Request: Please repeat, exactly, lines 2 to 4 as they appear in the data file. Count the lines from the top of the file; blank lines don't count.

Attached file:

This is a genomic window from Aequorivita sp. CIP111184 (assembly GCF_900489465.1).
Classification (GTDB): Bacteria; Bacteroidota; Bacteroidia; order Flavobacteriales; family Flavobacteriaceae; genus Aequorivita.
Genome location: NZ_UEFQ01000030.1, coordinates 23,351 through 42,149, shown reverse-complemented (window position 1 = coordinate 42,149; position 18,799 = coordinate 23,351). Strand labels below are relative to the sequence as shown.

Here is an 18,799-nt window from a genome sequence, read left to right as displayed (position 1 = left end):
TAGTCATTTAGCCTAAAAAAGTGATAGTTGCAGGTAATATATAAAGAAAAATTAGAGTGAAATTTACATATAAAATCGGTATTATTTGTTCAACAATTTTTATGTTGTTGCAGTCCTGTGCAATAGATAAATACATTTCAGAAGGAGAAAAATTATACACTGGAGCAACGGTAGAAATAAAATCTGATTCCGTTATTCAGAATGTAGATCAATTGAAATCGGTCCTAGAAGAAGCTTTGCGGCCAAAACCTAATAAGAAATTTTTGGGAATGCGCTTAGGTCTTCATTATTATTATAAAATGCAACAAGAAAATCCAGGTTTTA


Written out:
Classification (GTDB): Bacteria; Bacteroidota; Bacteroidia; order Flavobacteriales; family Flavobacteriaceae; genus Aequorivita.
Genome location: NZ_UEFQ01000030.1, coordinates 23,351 through 42,149, shown reverse-complemented (window position 1 = coordinate 42,149; position 18,799 = coordinate 23,351). Strand labels below are relative to the sequence as shown.

Here is an 18,799-nt window from a genome sequence, read left to right as displayed (position 1 = left end):